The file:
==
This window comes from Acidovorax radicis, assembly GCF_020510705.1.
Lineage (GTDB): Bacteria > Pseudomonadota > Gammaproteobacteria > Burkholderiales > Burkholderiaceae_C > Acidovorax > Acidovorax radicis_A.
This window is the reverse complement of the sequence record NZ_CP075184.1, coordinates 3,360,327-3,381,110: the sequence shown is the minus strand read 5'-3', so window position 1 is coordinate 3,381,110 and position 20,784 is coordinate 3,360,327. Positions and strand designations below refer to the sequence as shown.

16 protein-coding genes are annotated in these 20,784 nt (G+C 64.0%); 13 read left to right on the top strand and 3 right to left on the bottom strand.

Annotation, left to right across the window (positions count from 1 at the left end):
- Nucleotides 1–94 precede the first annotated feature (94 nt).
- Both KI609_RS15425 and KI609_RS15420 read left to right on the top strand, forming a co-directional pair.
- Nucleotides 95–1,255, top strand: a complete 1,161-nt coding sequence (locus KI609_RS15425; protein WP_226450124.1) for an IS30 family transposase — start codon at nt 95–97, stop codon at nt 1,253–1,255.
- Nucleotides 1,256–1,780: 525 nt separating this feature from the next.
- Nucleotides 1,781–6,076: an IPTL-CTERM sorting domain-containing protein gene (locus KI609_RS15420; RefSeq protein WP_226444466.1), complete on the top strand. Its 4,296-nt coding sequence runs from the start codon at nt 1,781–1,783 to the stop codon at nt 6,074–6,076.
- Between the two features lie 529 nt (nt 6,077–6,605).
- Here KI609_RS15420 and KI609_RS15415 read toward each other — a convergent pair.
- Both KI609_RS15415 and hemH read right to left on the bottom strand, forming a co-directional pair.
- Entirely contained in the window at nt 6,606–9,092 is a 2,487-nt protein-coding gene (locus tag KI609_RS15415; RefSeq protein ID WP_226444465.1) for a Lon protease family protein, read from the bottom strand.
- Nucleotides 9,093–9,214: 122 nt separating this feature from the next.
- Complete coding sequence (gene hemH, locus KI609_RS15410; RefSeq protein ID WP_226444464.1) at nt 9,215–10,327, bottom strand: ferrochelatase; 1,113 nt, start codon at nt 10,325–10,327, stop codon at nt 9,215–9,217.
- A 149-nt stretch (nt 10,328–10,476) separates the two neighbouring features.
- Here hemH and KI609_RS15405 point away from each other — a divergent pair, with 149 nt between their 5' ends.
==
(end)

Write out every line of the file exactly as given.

This window comes from Acidovorax radicis, assembly GCF_020510705.1.
Lineage (GTDB): Bacteria > Pseudomonadota > Gammaproteobacteria > Burkholderiales > Burkholderiaceae_C > Acidovorax > Acidovorax radicis_A.
This window is the reverse complement of the sequence record NZ_CP075184.1, coordinates 3,360,327-3,381,110: the sequence shown is the minus strand read 5'-3', so window position 1 is coordinate 3,381,110 and position 20,784 is coordinate 3,360,327. Positions and strand designations below refer to the sequence as shown.

16 protein-coding genes are annotated in these 20,784 nt (G+C 64.0%); 13 read left to right on the top strand and 3 right to left on the bottom strand.

Annotation, left to right across the window (positions count from 1 at the left end):
- Nucleotides 1–94 precede the first annotated feature (94 nt).
- Both KI609_RS15425 and KI609_RS15420 read left to right on the top strand, forming a co-directional pair.
- Nucleotides 95–1,255, top strand: a complete 1,161-nt coding sequence (locus KI609_RS15425; protein WP_226450124.1) for an IS30 family transposase — start codon at nt 95–97, stop codon at nt 1,253–1,255.
- Nucleotides 1,256–1,780: 525 nt separating this feature from the next.
- Nucleotides 1,781–6,076: an IPTL-CTERM sorting domain-containing protein gene (locus KI609_RS15420; RefSeq protein WP_226444466.1), complete on the top strand. Its 4,296-nt coding sequence runs from the start codon at nt 1,781–1,783 to the stop codon at nt 6,074–6,076.
- Between the two features lie 529 nt (nt 6,077–6,605).
- Here KI609_RS15420 and KI609_RS15415 read toward each other — a convergent pair.
- Both KI609_RS15415 and hemH read right to left on the bottom strand, forming a co-directional pair.
- Entirely contained in the window at nt 6,606–9,092 is a 2,487-nt protein-coding gene (locus tag KI609_RS15415; RefSeq protein ID WP_226444465.1) for a Lon protease family protein, read from the bottom strand.
- Nucleotides 9,093–9,214: 122 nt separating this feature from the next.
- Complete coding sequence (gene hemH, locus KI609_RS15410; RefSeq protein ID WP_226444464.1) at nt 9,215–10,327, bottom strand: ferrochelatase; 1,113 nt, start codon at nt 10,325–10,327, stop codon at nt 9,215–9,217.
- A 149-nt stretch (nt 10,328–10,476) separates the two neighbouring features.
- Here hemH and KI609_RS15405 point away from each other — a divergent pair, with 149 nt between their 5' ends.